Sonne's group has established branches, licensed its model or partnered with other organizations, including HPE, to encourage the hiring of people with autism in about 15 countries.
"I was a technical director in an IT firm and knew how hard it was to find people with good IT skills," he says of the time when he decided to launch Specialisterne. Sonne says many people who are on the autism spectrum make ideal IT candidates because of the associated traits.
"They will get competitive jobs. They'll go from unemployment to earning six figures," he says. "One of the calls we got was from a mother who said, 'I'm really glad you got my son a job, but how do I tell my husband our disabled son now earns more than he does?'"
At SAP, workers with autism have been placed in at least 18 distinct jobs--"from project management and customer support to developing Web applications and performing data analysis," Sonne says. Some are even working in human resources.
"In Australia, we were working with HP and the Australian Department of Defense," Sonne says. "There are a lot of potential jobs in cybersecurity." In any business area, especially IT, he says, there's a strong need for people with skills associated with autism: a good memory, the ability to see patterns and deviations, great attention to detail, high accuracy in repetitive tasks, and the ability to think differently. Those are the unique abilities he observed in his own son.
They are also the skills SAP often refers to as being drivers of innovation, according to Sonne. "Innovation comes from the sidelines, not the mainstream," he says.
"Autism should not get in the way for autistic people to realize their potential," he maintains.
The Autism Advantage
As for Nicholls at Freddie Mac, he finds joy in what he does.
"I've definitely come to enjoy being at the computer and doing the various types of work," Nicholls says. "Doing something repetitively has always been kind of rhythmic to me. A lot of the things I do ... require you to pay very close attention to what you're going through. You have to make sure you're catching every detail. Because of my autism, I kind of have an advantage in that."
Executives at business management consultancy Oliver Wyman have discovered something similar. In 2014, the company, which employs 3,600 workers in 26 countries, partnered with Specialisterne to recruit data management specialists and proofreaders with autism. The result? The employees entered more than 10,000 records in two months, completing a task that had previously taken more than a year, according to the company's chief operating officer, Jeremy Badman.
The program is "no longer a pilot. It's a core part of the way we deliver some of those services," Badman says. With 10 individuals with autism working in its New York City headquarters, the program is "definitely a success," he says. "So far, we've only hired people in New York, but we are actively looking to expand it in London, Mexico and Warsaw, Poland. The challenge we've been facing around expanding it is finding a partner to work with" to help locate, train and hire the employees.
At Oliver Wyman, workers with autism are held to the same standards as other employees, says Badman, who adds that they are enthusiastic and engaged. "We're not hiring people on the spectrum of autism out of charity or altruism," he says. "We see them as a highly valuable, underleveraged talent pool predisposed to take on certain tasks."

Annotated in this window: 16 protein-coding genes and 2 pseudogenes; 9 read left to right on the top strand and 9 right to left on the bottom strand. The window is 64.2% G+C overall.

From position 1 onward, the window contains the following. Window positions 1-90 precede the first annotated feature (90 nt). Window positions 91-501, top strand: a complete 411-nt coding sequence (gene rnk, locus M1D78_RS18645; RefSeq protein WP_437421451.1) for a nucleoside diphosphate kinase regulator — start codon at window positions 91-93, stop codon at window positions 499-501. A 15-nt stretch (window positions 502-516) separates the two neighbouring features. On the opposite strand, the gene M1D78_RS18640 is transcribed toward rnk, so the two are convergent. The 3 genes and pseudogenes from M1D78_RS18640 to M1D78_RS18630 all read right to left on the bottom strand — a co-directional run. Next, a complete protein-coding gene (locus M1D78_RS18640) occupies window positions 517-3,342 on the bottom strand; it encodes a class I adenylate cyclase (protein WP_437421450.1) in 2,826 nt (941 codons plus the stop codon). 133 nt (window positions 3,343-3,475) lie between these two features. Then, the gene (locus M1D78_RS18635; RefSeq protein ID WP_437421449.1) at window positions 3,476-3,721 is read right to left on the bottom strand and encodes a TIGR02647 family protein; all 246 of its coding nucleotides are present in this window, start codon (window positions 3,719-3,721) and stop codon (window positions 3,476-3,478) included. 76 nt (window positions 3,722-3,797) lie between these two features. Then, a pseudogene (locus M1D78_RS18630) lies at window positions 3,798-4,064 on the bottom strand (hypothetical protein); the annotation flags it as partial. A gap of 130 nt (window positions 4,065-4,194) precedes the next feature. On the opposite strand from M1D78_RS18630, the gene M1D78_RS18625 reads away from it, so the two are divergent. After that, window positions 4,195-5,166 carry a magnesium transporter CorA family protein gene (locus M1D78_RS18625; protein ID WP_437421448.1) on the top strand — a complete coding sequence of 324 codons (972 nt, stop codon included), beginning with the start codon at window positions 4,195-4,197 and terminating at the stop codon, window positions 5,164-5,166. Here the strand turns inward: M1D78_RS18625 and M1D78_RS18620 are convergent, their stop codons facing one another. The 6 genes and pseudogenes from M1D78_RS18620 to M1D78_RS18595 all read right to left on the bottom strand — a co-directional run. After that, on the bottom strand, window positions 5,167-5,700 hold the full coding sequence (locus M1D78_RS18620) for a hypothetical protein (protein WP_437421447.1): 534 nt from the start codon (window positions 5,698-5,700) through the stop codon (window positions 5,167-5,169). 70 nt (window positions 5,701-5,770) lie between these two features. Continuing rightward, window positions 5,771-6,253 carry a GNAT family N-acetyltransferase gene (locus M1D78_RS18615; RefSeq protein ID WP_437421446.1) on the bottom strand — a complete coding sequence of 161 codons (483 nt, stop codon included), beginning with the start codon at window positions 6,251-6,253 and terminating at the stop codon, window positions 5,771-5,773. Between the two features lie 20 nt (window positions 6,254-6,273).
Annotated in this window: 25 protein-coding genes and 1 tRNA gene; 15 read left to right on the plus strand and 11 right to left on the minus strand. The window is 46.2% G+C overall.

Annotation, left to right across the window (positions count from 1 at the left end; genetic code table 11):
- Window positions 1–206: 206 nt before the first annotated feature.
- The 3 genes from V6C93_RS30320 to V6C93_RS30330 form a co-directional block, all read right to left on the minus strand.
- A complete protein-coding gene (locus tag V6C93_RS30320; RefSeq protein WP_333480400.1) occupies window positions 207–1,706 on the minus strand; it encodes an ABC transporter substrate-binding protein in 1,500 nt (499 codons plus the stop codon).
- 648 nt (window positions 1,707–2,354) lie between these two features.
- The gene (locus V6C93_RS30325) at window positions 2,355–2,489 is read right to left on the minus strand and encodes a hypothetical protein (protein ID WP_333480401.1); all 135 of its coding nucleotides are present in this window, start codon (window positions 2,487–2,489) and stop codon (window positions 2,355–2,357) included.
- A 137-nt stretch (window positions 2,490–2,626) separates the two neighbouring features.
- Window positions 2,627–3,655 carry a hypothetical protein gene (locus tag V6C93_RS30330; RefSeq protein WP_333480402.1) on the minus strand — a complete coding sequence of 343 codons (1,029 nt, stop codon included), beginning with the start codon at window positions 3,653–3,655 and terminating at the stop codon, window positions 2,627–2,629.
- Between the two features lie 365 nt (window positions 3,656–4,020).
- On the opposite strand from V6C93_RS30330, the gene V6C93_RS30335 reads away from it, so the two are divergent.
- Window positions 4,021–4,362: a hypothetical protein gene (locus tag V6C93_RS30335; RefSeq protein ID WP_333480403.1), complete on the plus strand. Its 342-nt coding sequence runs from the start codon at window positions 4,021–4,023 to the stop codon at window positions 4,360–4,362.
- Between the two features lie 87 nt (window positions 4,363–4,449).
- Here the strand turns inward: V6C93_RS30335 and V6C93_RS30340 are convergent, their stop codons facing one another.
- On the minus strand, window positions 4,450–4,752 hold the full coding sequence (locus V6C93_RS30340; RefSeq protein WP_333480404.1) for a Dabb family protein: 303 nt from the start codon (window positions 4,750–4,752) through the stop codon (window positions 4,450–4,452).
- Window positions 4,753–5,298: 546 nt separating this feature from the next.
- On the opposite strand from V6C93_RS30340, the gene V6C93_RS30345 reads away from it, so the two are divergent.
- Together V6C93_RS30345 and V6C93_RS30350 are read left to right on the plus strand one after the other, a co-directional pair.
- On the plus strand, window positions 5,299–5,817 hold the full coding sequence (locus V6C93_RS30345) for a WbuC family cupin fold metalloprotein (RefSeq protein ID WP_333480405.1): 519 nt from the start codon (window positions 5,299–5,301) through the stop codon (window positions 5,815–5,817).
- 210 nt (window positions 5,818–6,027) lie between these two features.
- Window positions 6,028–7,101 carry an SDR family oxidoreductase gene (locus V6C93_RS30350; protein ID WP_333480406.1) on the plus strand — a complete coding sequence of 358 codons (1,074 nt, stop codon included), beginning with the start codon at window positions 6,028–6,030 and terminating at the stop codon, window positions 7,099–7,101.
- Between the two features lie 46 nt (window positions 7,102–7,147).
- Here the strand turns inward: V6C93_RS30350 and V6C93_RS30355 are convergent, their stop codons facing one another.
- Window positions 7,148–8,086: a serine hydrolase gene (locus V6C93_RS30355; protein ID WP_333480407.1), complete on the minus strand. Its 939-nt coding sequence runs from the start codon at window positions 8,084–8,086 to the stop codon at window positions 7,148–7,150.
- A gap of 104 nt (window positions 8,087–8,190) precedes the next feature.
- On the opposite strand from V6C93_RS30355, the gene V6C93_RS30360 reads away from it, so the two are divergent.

Increasingly, HR is seeing them in the same light.
LISTEN to an interview with author Aliah D. Wright: www.shrm.org/hrmagazine
What Is Autism?
Autism and autism spectrum disorder are general terms for a group of complex disorders of brain development that are characterized, in varying degrees, by difficulties in social interaction as well as verbal and nonverbal communication and by repetitive behaviors.
Source: Autism Speaks.
Autism Hiring Guide
Hiring people with autism isn't simply altruistic--it's good for business, too.
Some 92 percent of Americans view companies that hire people with disabilities favorably, and 87 percent would prefer to give such companies their business, according to Autism Speaks.
What's more, experts say, those individuals who have disabilities can be just as productive as people without disabilities, and absenteeism rates among people with autism are lower than or equal to those of other groups of workers.
Employers that hire people with autism often find them to be creative and talented and say they've seen a positive impact on morale, retention and corporate culture.
Autism Speaks provides the following guidelines for recruiting, hiring and supporting workers with autism spectrum disorder (ASD):
* Be wary of online applicant tracking systems (ATSs) that may screen out individuals with ASD or other cognitive disabilities. Instead, invest in an ATS that is disability-friendly. Keep in mind that online tests may limit the field of applicants who may otherwise be qualified.
* Consider using a website such as The Spectrum Careers (www.thespectrumcareers.com) to post jobs that may be performed by people who are on the autism spectrum.
* Use behavior-based interview questions to determine past behavior and predict future performance.
* Remember that adults with ASD may have no previous work experience.
* Consider giving candidates a preview of the job to assess their ability to perform the tasks for which they may be hired, since those on the autism spectrum may benefit from experiential interviews.
* Enlist the help of consultants to determine if there are jobs in your organization that can be performed by people with autism. You may not be aware that disability-friendly jobs exist in your company; an outsider may see things from a different perspective.
* Educate managers on what they may expect from working with individuals with autism.
* Keep in mind that workers with autism tend to be more comfortable with consistency and routine. Changes in schedules may impact their ability to get to and from work or may create other issues.
* Assign trained mentors to help those with ASD acclimate to the workplace.
* Don't adjust performance expectations just because someone has autism. Hire only those who are qualified for the positions you are trying to fill, and don't hire workers because you feel sorry for them.
* Make sure employees with autism know exactly what their responsibilities are and who to report to when work is completed. Consider using a job coach to help them become acclimated with their new job and responsibilities. The coach may need to step in periodically to help if problems or new responsibilities arise.
Aliah D. Wright is an online editor/manager at SHRM.